Bambara groundnut samples were obtained from Maroua-Kodek marked in the Far-North region of Cameroon, during a prospection. Different Bambara groundnut grain lots with four distinct colors or mix color: red, brown, black, and cream-colored were collected for these marked. Eleven varieties sample based on morphological descriptors (shape, color, shape and color of the hilum, ...) as described by Ngamo et al. (2016) have been put in 100g batches of 500 ml glass jars capacities closed by ventilated lids. Before storage, Bambara groundnut grains were stored for 7 days at 4 °C, at the end to eliminate any form of insects. Inside each batch, grain sample was infested with 10 Callosobruchus maculatus (5 female and 5 males). Three repetitions of each variety are made.

The constituted pots were stored for 5 months at 35.38 ± 3.56 °C and 58.78 ± 4.08% relative humidity. After 5 months of storage, the grains were sieved using a Xinxiang Tongxin made sieves with 3 mm diameters and weight per batch was obtained using a Kern made balance (precision 1/1000 g).

2.3 Chemical and functional analysis of Bambara groundnut parameters before and after storage

The chemical characteristics and functional properties analyzes were conducted before and after 5 months of storage to the uninfected and infected Bambara groundnut. The grains were reduced to flour before analysis.

2.4 Proportioning of Bambara groundnuts starch

The proportioning of starch was carried out using the method described by Ewers modified (International Bureau for Analytical Studies, 1978). With regard to the infested Bambara groundnut samples, the percentage of starch contained in bore flour produced according to the dry matter at the period of insects attacks were evaluated and removed from the starch value of concerned sample. Hence the quantity of starch contained in attacks grains will be expressed by the formula describe by Goudoum et al. (2012).

2.5 Proteins

The protein content was given according to the Kjeldahl method of the total nitrogen determination (Association of Official Analytical Chemists, 1990).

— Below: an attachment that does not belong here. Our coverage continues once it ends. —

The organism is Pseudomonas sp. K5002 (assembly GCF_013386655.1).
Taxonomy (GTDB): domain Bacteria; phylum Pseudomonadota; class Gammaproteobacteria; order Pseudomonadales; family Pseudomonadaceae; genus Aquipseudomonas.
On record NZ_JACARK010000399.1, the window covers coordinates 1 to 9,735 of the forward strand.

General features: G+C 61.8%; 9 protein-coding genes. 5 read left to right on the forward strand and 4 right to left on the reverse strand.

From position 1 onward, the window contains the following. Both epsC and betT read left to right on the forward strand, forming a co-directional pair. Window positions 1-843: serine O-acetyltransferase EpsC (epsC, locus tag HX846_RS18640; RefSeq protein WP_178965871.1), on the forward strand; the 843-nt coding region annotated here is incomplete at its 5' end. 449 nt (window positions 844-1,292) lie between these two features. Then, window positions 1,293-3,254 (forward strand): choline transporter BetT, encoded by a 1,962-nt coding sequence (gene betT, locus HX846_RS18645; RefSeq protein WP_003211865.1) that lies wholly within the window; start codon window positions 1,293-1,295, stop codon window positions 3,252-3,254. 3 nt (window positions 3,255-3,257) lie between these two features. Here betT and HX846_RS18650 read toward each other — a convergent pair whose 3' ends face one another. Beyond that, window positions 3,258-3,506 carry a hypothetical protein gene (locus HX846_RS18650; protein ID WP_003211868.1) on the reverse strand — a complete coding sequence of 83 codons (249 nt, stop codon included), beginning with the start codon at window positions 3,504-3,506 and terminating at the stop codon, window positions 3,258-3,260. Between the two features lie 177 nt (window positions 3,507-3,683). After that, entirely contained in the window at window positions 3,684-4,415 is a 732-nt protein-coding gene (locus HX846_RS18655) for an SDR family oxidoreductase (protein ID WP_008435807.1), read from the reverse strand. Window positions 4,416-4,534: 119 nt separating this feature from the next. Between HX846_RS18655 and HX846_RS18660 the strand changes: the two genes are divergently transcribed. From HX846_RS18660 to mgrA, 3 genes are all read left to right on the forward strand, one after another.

2.6 Lipids

The evaluation of oxidation state was made according to the AOAC method (Association of Official Analytical Chemists, 2000).

2.7 Sugars

Sugars were extracted and proportioned by Fischer & Stein method (Fisher & Stein, 1961).

2.8 Water absorption capacity

The determination of the water absorption capacity was performed by the method of Adebowale et al. (2005).

2.9 Solubility index

The solubility index (IS) in water is calculated using the Anderson et al. method. (Anderson et al., 1969).

2.10 Gel length

The gel length was determined by the method developed by Cagampang et al. (1973).

2.11 Ash content

Ash content was determined by AOAC (Association of Official Analytical Chemists, 2000) method.

2.12 Moisture

The hot air oven method, AOAC (Association of Official Analytical Chemists, 2000) was used for moisture determination. The samples were dried in a hot air oven (Memmert) at 130 °C for 1 h to constant weights.

2.13 Statistical analysis

The results obtained from the evaluation of chemical characteristics and functional properties of Bambara groundnut grains during storage were analyzed with analysis of variance (ANOVA) using the software Xlstat 2014. The average values were classified using Duncan Multiple Test with the same software.

3 Results and discussion

3.1 Analysis of the attack rate of Bambara groundnuts